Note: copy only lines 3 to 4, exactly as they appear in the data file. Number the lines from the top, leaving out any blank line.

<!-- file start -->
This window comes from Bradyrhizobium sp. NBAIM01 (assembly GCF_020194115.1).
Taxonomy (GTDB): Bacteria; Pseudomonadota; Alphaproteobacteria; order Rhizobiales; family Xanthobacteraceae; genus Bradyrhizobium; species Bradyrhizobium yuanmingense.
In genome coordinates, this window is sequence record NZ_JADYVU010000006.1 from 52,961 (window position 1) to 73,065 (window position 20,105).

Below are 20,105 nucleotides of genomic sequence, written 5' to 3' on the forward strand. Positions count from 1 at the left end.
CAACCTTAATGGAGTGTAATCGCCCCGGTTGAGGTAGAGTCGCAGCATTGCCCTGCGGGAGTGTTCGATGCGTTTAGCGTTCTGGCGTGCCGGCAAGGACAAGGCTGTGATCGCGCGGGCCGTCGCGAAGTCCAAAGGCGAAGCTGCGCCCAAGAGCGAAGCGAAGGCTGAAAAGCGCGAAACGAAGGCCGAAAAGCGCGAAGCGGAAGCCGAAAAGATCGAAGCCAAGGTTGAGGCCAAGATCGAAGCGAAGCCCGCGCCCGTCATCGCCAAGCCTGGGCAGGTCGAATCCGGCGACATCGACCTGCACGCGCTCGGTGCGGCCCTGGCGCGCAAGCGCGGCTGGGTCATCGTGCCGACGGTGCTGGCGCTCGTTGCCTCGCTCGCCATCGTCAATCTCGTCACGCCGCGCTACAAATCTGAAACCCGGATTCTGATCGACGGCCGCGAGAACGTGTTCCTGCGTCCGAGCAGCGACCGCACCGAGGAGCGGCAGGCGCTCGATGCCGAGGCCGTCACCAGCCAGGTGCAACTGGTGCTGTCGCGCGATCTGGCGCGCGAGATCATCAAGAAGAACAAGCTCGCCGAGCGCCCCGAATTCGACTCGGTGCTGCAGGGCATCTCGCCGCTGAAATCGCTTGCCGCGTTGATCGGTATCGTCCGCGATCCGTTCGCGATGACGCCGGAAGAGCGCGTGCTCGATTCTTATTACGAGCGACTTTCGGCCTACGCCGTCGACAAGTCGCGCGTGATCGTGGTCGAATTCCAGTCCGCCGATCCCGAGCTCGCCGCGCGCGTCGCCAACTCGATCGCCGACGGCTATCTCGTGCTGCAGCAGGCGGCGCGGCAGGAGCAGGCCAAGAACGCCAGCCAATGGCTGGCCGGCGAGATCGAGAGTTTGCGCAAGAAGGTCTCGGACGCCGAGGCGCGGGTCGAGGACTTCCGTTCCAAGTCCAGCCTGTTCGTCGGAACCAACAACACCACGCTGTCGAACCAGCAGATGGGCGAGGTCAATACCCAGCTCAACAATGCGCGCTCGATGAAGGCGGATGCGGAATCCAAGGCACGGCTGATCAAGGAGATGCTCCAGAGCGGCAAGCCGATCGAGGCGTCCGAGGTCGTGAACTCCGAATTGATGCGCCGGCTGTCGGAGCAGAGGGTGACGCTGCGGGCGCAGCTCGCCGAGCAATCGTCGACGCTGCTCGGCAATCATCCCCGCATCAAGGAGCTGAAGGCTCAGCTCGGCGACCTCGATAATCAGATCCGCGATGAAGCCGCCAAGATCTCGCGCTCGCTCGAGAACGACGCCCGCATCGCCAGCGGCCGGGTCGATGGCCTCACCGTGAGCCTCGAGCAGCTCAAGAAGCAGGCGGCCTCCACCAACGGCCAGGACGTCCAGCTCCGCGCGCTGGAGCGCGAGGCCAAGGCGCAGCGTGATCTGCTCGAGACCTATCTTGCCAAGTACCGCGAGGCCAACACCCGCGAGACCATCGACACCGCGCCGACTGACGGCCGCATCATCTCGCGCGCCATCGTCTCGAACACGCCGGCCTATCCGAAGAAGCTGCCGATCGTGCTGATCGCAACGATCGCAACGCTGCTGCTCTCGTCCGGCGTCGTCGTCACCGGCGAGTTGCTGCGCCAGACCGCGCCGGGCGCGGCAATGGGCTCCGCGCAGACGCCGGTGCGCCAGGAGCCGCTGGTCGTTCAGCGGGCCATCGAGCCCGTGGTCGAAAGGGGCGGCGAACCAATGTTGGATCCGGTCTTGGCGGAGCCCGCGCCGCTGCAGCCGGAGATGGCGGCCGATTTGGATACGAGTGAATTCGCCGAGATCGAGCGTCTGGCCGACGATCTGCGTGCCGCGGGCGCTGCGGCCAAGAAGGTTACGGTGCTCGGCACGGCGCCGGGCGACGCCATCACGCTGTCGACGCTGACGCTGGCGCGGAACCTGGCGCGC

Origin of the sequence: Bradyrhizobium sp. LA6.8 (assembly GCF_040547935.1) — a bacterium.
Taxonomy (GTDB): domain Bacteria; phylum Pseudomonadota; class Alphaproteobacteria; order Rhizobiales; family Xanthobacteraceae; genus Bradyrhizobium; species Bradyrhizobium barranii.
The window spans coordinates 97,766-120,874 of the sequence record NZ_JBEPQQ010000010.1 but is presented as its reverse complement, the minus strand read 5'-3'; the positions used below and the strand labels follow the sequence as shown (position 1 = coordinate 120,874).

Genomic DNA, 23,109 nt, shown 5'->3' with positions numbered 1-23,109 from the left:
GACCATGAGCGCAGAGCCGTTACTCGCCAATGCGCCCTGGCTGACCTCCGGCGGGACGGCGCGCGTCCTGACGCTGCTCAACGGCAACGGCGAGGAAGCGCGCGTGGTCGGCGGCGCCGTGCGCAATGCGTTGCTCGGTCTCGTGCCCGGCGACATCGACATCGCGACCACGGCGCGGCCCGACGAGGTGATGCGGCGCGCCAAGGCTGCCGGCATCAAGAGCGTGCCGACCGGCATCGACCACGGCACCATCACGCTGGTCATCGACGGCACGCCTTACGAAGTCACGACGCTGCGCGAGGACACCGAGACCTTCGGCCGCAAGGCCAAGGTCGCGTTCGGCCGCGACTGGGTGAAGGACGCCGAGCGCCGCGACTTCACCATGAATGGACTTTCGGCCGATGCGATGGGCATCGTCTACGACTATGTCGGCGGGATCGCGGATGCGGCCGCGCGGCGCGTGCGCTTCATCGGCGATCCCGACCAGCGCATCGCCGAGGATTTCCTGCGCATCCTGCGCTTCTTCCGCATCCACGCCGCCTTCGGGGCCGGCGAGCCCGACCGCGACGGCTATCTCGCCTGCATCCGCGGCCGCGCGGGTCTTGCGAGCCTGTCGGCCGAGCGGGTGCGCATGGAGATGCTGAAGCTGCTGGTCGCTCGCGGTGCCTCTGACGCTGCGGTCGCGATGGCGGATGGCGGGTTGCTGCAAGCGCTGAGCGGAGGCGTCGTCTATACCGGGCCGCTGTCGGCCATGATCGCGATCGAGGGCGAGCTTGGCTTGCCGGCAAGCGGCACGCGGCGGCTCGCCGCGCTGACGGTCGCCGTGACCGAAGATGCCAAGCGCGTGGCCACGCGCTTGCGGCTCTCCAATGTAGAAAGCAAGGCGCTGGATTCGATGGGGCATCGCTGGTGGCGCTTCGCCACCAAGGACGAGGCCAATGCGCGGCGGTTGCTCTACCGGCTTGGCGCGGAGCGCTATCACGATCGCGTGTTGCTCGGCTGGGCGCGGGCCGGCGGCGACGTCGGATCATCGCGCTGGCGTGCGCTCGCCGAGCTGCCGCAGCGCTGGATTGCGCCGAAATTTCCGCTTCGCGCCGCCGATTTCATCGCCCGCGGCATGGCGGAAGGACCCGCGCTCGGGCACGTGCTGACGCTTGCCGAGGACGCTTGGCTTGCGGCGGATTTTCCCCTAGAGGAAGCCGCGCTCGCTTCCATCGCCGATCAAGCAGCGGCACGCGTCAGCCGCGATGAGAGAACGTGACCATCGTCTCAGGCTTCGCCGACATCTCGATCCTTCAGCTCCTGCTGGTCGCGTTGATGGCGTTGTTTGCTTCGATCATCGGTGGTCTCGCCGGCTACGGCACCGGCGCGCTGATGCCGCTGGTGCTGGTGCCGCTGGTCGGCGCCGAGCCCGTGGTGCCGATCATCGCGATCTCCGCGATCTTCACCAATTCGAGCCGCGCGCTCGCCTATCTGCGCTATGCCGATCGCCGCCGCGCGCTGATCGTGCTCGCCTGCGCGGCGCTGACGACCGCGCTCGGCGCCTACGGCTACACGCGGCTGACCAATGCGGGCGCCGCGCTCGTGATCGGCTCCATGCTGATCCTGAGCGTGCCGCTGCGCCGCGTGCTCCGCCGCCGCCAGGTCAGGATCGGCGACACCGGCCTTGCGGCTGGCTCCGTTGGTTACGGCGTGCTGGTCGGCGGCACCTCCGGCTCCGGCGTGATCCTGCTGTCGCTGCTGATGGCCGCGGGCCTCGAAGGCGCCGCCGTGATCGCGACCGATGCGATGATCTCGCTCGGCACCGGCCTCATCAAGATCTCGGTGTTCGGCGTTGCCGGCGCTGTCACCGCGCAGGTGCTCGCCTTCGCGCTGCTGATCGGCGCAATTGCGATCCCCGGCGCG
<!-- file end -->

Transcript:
In genome coordinates, this window is sequence record NZ_JADYVU010000006.1 from 52,961 (window position 1) to 73,065 (window position 20,105).

Below are 20,105 nucleotides of genomic sequence, written 5' to 3' on the forward strand. Positions count from 1 at the left end.